Insomnia is one of the easiest issues to improve with Neurotherapy. Many times people who have trouble falling asleep report dramatic improvements in their insomnia in just a few sessions. Some people can fall asleep easily, but then wake in the middle of the night and can’t fall back to sleep. In these cases, Neurotherapy may also be very helpful in just a few sessions.
When people’s insomnia involves difficulty with both falling and staying asleep, there are usually other underlying issues at the root. In these cases, it may take as many as 40 -50 sessions to improve a person’s sleep patterns. As always, after attaining your objectives it is important to do 8-10 additional Neurotherapy sessions to solidify the developmental gains.
Insomnia is not the only common sleep disorder, and Neurotherapy can also help with other issues related to insomnia. For example, many people are plagued by regular nightmares or night terrors. This can be the byproduct of an under aroused brain, and typically can be easily resolved in just a few sessions. We will also mention here, because that strange itching, tingling or crawling sensation in the legs is very common in people who have insomnia or other sleep disturbances. Restless Leg Syndrome is more common in brains that run slow or are under aroused and can be helped with Neurotherapy.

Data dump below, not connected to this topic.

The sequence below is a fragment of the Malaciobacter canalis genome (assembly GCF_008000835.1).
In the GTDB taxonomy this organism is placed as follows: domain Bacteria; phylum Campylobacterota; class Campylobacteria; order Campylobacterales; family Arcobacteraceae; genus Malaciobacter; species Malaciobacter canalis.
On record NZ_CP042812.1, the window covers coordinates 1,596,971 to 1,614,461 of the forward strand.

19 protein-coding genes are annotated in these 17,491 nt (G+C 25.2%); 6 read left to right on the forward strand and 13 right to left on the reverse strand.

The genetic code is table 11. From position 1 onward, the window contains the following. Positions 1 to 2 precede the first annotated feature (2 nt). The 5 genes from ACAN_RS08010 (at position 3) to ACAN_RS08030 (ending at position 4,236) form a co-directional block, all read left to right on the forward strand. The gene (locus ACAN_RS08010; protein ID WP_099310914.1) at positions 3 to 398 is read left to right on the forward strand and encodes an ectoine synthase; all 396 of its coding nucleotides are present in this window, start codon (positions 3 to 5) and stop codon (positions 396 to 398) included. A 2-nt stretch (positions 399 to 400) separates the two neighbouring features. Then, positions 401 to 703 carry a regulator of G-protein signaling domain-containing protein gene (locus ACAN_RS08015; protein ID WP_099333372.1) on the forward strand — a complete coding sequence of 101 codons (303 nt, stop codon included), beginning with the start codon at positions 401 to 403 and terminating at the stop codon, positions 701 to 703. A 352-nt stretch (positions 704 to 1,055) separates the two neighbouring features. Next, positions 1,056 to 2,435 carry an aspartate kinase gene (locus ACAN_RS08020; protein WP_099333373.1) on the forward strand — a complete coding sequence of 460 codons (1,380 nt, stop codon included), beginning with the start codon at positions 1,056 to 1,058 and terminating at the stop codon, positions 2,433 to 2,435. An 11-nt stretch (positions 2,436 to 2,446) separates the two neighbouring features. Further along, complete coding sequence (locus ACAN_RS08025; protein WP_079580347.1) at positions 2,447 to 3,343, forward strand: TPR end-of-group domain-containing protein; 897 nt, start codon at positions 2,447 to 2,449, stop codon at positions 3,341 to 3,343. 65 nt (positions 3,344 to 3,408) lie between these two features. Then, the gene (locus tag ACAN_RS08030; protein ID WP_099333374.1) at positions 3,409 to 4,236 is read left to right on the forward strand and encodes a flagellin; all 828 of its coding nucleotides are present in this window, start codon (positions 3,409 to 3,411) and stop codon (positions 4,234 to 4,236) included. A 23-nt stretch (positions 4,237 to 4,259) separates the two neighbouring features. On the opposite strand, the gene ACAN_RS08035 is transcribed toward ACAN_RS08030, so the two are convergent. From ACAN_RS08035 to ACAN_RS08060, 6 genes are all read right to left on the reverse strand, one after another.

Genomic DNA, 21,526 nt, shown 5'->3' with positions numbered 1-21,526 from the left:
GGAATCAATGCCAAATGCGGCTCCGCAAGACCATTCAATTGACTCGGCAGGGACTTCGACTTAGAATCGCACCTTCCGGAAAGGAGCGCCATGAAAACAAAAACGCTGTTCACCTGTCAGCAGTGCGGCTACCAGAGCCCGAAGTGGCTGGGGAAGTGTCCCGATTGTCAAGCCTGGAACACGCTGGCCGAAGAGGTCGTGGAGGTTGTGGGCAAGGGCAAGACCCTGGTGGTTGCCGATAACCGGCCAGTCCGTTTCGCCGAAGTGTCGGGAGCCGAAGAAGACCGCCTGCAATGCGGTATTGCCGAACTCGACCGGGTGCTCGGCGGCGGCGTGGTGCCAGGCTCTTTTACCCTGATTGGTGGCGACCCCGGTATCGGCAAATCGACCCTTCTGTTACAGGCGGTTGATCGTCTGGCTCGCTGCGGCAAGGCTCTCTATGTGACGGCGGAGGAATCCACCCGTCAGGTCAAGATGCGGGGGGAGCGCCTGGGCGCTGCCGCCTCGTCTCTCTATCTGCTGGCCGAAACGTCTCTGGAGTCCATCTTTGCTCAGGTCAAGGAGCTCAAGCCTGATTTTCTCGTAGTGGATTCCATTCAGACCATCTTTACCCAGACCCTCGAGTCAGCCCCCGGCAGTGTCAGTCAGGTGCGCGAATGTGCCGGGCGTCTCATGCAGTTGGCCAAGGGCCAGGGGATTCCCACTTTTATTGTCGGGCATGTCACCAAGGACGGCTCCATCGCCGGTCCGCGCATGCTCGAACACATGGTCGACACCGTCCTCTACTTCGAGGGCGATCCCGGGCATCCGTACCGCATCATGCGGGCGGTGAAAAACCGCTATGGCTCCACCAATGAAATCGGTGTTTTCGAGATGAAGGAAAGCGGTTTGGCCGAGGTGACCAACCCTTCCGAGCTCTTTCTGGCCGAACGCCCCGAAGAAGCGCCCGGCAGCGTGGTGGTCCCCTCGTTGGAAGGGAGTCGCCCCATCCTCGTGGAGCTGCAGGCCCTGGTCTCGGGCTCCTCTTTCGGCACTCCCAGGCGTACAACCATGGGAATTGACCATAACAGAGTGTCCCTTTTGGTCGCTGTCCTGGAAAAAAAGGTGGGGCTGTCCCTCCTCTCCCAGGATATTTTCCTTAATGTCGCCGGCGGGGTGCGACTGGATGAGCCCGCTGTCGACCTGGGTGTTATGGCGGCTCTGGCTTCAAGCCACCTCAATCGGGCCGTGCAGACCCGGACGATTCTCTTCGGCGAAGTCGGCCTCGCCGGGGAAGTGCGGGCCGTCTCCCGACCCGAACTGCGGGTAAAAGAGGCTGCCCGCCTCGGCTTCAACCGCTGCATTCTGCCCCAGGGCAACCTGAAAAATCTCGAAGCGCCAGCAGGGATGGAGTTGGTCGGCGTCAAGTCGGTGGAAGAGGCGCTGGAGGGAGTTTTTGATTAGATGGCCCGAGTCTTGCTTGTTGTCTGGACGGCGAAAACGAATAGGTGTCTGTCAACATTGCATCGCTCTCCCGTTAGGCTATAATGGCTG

Here is a list of issues related to insomnia or associated with sleep that Neurotherapy can help:
- Nightmares or Night Terrors
- Sleep Paralysis
- Daytime Sleepiness (Hypersomnia)
- Restless Leg Syndrome
- Reduce Side Effects of Sleeping Pill Withdrawal
Do you know anyone who takes naps, falls asleep during meetings, wakes feeling negative most mornings, suffers from nightmares, has trouble following movie plots, or gets teary-eyed more than the average person? This is what we call an under-aroused brain. There are a few locations on one’s scalp we can provide beta feedback during a Neurotherapy session to train one’s brain to wake up, be full of energy and vitality.
Sometimes people are exhausted when they are naturally energetic – their brains already produce enough beta. In these cases, their brain needs to learn how to take breaks. This person essentially burns themselves out with too much cognitive energy, which is sometimes referred to as nervous energy.